Mainstream Media - Misrepresentation By Omission
The press coverage of the public meeting was interesting in that the Waikato Times on the Monday following devoted its entire front page to it. The pensioner housing issue was all over the paper, but not one word of the TPPA. The reporter covering the story was keen to make a report. He had run a story the previous Tuesday announcing our meeting. Falsehood by omission is as bad as a blatant lie. Following this I trekked to Raglan on the Monday evening to join their inaugural planning meeting for the November 8th TPPA rally. The Tuesday saw Tinkerbell and I in New Plymouth to report on our TPPA local government campaign. This meeting is where I met Rawinia who invited me to come to the next monthly 18th and 19th hui of the Parihaka Pa community, in October. Parihaka is special for Aotearoa/New Zealand and the global peace and justice movement.
TPP Action Meets With MFAT
TPP Action met with the Trade Negotiations Division (TND) on October 9th. To place this into context, late 2013 saw the Renewables’ Joanna Santa Barbara and I each write to the Ministry of Foreign Affairs and Trade (MFAT) in respect to the TPPA. Arising from my further engagement, an offer was made by the Trade Negotiations Division for a briefing in the event that I was in Wellington. Well I was in Wellington, why not? The meeting was limited to one hour. We prepared questions which were forwarded by email prior to the meeting. TND also requested prior notice of attendees which we furnished. We were only allowed written note taking. No recording devices were used by our team.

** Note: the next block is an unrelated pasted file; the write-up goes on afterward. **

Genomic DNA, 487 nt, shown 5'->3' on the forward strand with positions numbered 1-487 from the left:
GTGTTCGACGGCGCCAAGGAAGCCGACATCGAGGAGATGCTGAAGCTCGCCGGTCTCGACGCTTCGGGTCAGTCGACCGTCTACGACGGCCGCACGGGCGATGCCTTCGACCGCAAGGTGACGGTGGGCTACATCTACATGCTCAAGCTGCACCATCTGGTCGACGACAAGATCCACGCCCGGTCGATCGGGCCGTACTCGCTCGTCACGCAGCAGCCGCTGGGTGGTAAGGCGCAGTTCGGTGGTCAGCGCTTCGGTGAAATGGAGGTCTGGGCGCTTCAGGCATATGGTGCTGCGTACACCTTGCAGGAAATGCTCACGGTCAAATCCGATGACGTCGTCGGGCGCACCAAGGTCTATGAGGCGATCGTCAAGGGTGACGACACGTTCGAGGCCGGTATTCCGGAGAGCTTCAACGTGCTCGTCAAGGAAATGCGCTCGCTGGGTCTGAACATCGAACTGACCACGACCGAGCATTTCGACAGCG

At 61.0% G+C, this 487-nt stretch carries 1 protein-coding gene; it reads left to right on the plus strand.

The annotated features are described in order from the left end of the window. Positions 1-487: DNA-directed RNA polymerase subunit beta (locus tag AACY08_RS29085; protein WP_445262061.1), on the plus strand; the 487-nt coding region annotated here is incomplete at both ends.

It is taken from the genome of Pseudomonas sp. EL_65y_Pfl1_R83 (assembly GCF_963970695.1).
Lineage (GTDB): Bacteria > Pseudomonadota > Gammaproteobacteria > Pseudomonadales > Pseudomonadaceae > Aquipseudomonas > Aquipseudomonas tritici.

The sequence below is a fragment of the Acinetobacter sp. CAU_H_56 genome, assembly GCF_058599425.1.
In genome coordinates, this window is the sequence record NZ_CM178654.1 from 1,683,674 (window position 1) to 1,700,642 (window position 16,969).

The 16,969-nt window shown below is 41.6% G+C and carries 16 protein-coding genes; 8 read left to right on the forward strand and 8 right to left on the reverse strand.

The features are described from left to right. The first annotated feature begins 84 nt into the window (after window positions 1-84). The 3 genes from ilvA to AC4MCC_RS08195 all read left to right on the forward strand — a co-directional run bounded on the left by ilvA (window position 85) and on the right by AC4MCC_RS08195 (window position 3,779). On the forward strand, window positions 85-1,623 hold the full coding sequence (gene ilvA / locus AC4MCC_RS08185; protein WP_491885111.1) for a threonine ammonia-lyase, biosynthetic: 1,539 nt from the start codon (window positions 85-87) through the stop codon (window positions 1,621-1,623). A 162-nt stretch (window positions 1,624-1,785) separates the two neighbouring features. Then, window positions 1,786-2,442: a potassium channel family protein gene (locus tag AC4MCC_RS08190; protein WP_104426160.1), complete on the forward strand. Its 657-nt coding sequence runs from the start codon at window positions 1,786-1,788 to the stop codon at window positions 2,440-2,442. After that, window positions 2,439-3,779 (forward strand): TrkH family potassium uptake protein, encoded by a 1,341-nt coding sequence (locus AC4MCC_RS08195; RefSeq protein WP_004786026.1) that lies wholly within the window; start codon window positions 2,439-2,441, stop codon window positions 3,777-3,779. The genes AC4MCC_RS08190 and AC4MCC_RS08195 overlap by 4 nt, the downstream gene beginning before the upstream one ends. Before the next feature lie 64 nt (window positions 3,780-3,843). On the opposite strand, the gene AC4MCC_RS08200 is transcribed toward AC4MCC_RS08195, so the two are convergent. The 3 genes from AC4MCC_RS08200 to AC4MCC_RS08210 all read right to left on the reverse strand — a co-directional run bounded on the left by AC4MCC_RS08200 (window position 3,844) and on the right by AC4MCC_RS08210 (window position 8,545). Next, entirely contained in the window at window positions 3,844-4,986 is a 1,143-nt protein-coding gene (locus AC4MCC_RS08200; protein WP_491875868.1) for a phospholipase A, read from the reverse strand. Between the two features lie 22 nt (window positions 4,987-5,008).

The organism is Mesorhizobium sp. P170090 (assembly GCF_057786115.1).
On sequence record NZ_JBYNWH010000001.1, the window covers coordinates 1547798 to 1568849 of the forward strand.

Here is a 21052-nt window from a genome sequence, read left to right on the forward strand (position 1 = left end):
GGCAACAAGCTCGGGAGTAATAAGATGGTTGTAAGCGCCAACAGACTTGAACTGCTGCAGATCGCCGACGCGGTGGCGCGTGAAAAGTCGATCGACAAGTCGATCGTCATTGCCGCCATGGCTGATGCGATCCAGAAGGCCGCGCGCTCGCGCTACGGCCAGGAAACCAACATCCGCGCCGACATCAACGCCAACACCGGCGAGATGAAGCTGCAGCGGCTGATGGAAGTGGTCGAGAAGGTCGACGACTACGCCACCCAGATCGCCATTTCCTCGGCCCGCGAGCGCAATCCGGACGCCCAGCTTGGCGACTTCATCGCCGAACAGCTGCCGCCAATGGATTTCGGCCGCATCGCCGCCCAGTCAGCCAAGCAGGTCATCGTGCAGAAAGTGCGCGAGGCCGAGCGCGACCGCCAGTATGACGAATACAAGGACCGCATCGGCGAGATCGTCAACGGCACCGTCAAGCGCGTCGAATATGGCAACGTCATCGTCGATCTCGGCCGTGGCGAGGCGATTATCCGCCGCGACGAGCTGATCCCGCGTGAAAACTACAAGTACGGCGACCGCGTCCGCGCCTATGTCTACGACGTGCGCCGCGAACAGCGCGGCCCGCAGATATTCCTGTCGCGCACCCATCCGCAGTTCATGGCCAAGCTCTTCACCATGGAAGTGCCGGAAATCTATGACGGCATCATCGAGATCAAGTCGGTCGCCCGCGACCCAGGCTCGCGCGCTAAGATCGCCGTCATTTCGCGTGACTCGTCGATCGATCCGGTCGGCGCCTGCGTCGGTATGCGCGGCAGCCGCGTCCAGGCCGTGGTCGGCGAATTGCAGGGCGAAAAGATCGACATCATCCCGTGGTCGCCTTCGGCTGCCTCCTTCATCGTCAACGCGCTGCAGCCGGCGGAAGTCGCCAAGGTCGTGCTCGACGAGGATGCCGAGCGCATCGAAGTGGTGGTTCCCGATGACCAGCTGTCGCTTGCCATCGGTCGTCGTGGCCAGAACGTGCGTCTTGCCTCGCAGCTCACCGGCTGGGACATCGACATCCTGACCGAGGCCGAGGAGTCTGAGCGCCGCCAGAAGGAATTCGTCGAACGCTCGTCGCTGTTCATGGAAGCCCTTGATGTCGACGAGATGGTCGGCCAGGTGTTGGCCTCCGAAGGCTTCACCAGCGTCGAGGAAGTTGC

TND were represented by David Walker, Deputy Secretary at MFAT; Brad Burgess, Deputy Chief Negotiator; also two policy analysts; Frances Brockie and Liese Galvin. David Walker did all the talking for MFAT. TPP Action representatives were Ariana Paretanganui-Tamati from Wellington; Antony Maddock and Leon Salter from the Hutt, Viola Palmer from Otaki, and Pamela Nunn from Porirua, along with me. We are still assembling the final report and findings from this encounter. We presented a list of nine questions in advance and took copious notes of the TND responses. I will outline the outcome of this in detail elsewhere. Our first question was: Will there be any opportunity for the New Zealand public to alter clauses in the signed agreement arising from the Select Committee process? The answer is no.